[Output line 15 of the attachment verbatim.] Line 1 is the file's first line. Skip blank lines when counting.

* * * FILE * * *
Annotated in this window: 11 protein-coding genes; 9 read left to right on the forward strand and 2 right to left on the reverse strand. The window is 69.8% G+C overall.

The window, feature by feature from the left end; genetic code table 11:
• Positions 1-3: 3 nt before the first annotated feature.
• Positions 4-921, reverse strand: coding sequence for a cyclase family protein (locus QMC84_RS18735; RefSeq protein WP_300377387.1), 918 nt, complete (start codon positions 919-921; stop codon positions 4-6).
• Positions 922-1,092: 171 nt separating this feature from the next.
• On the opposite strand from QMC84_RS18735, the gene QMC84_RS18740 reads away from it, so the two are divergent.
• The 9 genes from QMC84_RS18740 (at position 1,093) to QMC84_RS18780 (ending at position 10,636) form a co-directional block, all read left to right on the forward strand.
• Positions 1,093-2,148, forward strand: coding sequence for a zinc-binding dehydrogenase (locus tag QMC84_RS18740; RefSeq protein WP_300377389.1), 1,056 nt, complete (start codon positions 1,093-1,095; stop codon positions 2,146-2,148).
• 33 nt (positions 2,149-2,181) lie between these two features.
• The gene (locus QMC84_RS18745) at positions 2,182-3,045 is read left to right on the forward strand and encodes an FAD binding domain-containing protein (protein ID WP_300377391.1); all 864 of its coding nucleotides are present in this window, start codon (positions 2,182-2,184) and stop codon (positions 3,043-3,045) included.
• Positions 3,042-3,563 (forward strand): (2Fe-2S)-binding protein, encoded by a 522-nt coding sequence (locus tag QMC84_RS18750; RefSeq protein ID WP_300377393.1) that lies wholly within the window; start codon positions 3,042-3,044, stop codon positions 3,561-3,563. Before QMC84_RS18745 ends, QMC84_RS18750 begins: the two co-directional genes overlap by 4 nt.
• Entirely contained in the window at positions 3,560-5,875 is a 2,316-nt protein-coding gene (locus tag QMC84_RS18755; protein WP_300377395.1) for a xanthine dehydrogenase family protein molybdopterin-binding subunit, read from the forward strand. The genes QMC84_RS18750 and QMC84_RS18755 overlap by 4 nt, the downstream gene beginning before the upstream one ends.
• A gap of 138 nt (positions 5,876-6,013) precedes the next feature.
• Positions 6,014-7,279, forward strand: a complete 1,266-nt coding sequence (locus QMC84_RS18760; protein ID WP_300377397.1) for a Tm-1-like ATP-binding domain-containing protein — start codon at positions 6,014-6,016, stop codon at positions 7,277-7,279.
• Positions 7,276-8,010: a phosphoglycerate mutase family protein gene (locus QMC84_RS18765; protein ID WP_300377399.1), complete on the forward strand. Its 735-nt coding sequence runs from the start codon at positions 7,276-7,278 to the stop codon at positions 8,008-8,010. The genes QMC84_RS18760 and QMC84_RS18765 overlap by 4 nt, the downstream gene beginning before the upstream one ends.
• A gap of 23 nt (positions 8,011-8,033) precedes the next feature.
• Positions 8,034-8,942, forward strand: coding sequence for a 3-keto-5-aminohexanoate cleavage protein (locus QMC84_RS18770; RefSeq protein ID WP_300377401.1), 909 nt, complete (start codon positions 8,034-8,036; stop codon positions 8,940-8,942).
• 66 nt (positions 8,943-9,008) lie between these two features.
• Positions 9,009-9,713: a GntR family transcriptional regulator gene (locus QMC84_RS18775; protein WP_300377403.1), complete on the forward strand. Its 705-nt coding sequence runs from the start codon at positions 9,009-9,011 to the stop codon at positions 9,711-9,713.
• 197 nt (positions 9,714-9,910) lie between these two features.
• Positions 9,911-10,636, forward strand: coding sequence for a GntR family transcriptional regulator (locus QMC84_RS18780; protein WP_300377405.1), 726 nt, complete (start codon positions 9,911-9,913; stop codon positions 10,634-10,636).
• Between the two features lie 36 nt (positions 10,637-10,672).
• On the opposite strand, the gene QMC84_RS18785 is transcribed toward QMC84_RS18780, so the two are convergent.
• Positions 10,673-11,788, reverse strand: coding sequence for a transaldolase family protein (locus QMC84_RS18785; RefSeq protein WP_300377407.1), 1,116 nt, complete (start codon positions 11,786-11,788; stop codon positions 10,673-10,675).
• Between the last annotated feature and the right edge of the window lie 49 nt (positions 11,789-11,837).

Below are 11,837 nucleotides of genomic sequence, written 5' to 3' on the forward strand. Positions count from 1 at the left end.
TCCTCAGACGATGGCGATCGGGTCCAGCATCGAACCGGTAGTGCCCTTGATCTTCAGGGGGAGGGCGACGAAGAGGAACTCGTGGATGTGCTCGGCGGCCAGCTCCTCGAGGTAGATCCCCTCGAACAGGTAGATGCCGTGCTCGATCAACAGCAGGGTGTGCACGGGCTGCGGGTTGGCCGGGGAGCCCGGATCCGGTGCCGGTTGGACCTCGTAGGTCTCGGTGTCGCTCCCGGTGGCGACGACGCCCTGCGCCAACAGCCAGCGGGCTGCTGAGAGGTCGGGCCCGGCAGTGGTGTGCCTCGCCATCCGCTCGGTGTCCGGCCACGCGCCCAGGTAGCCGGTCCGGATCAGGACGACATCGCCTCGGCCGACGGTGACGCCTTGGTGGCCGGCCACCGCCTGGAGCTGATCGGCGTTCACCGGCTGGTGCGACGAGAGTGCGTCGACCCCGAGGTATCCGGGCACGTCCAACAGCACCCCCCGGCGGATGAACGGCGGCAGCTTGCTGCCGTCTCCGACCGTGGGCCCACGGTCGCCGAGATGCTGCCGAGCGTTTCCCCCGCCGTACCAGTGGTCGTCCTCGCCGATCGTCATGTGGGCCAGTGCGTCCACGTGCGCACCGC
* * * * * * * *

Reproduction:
• Positions 7,276-8,010: a phosphoglycerate mutase family protein gene (locus QMC84_RS18765; protein ID WP_300377399.1), complete on the forward strand. Its 735-nt coding sequence runs from the start codon at positions 7,276-7,278 to the stop codon at positions 8,008-8,010. The genes QMC84_RS18760 and QMC84_RS18765 overlap by 4 nt, the downstream gene beginning before the upstream one ends.